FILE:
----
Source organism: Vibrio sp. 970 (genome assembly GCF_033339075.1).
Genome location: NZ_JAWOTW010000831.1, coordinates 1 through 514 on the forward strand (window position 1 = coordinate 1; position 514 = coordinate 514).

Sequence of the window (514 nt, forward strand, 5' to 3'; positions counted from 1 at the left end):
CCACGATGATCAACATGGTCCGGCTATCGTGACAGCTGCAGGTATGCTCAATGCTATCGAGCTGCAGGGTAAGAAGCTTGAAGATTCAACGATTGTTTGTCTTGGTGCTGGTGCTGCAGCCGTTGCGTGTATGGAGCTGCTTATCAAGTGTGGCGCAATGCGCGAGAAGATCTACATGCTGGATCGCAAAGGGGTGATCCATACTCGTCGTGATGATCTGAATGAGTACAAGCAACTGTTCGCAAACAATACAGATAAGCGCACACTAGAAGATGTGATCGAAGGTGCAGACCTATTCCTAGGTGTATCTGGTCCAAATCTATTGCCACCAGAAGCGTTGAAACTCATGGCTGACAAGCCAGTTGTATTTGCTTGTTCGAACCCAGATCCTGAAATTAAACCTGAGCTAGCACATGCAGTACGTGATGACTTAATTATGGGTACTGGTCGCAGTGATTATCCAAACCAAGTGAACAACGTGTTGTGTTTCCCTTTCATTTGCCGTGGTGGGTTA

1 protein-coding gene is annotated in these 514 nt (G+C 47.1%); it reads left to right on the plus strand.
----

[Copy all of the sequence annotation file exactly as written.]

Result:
Source organism: Vibrio sp. 970 (genome assembly GCF_033339075.1).
Genome location: NZ_JAWOTW010000831.1, coordinates 1 through 514 on the forward strand (window position 1 = coordinate 1; position 514 = coordinate 514).

Sequence of the window (514 nt, forward strand, 5' to 3'; positions counted from 1 at the left end):
CCACGATGATCAACATGGTCCGGCTATCGTGACAGCTGCAGGTATGCTCAATGCTATCGAGCTGCAGGGTAAGAAGCTTGAAGATTCAACGATTGTTTGTCTTGGTGCTGGTGCTGCAGCCGTTGCGTGTATGGAGCTGCTTATCAAGTGTGGCGCAATGCGCGAGAAGATCTACATGCTGGATCGCAAAGGGGTGATCCATACTCGTCGTGATGATCTGAATGAGTACAAGCAACTGTTCGCAAACAATACAGATAAGCGCACACTAGAAGATGTGATCGAAGGTGCAGACCTATTCCTAGGTGTATCTGGTCCAAATCTATTGCCACCAGAAGCGTTGAAACTCATGGCTGACAAGCCAGTTGTATTTGCTTGTTCGAACCCAGATCCTGAAATTAAACCTGAGCTAGCACATGCAGTACGTGATGACTTAATTATGGGTACTGGTCGCAGTGATTATCCAAACCAAGTGAACAACGTGTTGTGTTTCCCTTTCATTTGCCGTGGTGGGTTA

1 protein-coding gene is annotated in these 514 nt (G+C 47.1%); it reads left to right on the plus strand.